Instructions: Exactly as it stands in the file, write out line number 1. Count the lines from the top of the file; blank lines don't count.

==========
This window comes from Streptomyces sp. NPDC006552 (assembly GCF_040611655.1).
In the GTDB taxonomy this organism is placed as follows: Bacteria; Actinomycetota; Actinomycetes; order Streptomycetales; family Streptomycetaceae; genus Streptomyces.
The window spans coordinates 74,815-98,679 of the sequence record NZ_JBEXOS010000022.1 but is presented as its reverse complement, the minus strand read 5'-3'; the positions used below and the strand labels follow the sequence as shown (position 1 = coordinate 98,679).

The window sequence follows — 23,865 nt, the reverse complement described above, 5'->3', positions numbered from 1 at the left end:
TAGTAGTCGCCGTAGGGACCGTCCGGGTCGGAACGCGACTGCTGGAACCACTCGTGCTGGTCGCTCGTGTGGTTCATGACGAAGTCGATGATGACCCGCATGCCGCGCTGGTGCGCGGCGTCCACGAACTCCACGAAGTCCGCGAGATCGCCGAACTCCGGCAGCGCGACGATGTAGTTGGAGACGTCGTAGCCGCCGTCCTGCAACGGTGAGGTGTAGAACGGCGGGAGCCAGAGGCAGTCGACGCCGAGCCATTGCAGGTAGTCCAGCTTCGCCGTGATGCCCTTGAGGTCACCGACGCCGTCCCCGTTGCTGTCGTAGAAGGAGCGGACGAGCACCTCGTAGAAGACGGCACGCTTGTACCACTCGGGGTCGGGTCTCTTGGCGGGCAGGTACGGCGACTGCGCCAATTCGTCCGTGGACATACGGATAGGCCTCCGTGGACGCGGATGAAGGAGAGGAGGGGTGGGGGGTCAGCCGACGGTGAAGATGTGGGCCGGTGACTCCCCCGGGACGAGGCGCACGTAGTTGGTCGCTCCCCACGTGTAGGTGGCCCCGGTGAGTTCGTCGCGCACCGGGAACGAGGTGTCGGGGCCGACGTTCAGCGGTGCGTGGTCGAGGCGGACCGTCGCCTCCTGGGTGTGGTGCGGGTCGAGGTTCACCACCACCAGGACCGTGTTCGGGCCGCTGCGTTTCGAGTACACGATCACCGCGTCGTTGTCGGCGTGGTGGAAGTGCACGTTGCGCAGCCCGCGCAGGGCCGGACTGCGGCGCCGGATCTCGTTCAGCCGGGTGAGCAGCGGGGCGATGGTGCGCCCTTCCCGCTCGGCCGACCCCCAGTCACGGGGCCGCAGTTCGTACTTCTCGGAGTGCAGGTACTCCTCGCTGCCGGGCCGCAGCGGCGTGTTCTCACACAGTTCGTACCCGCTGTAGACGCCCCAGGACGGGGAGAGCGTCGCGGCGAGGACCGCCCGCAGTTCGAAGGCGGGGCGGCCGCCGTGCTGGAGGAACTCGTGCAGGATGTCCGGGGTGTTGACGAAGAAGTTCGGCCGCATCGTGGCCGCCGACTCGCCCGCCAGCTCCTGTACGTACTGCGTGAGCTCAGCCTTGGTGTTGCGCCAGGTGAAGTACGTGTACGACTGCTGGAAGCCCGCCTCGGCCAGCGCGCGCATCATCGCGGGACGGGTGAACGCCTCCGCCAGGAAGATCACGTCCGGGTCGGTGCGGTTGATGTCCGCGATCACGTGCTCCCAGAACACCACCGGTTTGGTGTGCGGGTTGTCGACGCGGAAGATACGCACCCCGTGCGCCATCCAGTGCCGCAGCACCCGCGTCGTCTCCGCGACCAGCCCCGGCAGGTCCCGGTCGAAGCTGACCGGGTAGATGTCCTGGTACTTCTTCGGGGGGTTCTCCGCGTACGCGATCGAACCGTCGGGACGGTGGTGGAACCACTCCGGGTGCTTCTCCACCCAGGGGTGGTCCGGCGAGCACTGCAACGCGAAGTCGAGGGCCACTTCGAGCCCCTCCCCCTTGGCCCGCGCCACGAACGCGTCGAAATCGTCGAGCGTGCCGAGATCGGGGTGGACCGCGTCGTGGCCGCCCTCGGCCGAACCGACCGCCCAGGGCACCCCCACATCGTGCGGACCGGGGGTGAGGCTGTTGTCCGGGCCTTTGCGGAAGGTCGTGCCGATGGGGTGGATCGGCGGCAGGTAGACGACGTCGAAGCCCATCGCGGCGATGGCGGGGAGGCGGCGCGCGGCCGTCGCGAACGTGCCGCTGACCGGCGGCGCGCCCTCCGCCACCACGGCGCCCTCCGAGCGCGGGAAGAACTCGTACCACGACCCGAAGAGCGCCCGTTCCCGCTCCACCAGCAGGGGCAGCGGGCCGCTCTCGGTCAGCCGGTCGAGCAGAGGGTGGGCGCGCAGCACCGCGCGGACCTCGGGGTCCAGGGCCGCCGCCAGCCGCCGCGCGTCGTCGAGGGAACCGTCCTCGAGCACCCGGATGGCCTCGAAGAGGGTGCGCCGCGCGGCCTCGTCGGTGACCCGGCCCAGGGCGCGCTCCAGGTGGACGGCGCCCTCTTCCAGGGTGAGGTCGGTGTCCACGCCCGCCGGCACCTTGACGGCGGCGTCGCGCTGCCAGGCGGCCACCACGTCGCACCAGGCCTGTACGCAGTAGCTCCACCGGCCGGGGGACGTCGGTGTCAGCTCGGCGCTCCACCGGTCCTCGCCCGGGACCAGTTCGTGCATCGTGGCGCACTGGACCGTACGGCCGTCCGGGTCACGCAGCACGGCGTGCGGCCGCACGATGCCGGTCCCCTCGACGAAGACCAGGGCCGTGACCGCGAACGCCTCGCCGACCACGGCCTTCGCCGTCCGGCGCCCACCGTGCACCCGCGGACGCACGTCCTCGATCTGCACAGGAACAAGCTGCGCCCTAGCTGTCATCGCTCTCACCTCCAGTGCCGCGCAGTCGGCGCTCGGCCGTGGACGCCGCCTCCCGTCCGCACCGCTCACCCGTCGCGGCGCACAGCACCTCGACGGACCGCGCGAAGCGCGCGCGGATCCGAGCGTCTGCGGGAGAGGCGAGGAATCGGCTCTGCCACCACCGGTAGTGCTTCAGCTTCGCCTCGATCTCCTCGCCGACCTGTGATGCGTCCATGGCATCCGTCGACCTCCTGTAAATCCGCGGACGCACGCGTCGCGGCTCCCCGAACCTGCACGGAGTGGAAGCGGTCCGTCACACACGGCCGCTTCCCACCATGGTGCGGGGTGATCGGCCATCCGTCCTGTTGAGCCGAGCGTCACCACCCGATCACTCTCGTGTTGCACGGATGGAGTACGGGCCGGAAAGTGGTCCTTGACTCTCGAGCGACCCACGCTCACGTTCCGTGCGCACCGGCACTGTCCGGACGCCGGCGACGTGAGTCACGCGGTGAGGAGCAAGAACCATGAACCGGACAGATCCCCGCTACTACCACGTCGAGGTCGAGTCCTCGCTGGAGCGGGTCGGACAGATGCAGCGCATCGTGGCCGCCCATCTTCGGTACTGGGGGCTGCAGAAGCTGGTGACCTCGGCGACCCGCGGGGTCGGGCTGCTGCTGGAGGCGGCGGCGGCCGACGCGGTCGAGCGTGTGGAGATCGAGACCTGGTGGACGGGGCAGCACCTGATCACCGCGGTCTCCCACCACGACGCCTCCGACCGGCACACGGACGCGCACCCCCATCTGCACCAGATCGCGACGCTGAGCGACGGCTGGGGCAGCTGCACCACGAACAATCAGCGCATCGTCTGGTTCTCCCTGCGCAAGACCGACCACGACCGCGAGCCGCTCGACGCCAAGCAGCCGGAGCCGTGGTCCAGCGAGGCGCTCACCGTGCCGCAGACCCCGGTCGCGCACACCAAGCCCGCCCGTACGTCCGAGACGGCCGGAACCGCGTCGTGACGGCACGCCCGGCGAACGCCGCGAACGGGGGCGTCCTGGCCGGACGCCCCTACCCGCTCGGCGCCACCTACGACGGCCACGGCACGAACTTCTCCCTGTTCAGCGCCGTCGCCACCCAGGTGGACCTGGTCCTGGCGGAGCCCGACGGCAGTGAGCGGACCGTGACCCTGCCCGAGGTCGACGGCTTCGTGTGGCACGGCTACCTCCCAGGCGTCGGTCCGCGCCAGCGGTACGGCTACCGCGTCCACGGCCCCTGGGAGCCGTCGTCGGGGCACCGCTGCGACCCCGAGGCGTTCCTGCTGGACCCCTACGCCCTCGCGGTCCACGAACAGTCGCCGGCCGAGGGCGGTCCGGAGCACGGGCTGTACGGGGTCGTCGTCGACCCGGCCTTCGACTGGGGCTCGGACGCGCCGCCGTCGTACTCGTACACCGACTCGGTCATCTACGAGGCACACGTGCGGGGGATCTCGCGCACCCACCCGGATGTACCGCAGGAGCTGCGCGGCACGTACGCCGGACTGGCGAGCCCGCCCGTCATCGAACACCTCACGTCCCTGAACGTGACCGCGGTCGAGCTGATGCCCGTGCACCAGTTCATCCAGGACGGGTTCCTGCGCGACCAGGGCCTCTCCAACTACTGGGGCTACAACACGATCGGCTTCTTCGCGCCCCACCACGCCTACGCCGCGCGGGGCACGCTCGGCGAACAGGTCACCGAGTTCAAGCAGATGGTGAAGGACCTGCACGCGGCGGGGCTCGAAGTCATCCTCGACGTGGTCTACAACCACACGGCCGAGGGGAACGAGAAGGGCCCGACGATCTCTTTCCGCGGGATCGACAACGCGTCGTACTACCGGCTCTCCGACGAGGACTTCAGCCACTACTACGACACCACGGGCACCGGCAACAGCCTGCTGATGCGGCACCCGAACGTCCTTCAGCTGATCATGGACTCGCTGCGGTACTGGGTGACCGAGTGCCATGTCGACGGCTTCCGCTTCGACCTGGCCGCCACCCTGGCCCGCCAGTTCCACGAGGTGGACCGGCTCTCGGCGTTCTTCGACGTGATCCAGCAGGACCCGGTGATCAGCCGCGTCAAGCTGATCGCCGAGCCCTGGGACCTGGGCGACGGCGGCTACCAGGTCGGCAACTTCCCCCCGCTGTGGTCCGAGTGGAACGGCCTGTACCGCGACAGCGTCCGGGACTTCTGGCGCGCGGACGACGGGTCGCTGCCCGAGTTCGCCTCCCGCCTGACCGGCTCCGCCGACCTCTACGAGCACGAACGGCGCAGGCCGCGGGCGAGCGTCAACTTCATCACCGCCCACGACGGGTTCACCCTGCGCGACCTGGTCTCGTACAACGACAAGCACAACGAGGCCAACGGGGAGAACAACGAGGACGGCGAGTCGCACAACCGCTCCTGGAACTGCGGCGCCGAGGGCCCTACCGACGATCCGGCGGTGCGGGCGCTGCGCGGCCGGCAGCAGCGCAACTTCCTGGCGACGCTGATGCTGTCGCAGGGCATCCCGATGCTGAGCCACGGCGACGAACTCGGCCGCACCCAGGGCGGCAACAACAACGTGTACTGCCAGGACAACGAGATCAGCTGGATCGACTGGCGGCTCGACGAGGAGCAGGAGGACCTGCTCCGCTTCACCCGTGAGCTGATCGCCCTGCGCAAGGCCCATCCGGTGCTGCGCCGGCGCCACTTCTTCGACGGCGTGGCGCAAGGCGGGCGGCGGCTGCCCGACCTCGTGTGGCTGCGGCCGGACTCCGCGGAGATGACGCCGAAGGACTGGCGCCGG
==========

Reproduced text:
This window comes from Streptomyces sp. NPDC006552 (assembly GCF_040611655.1).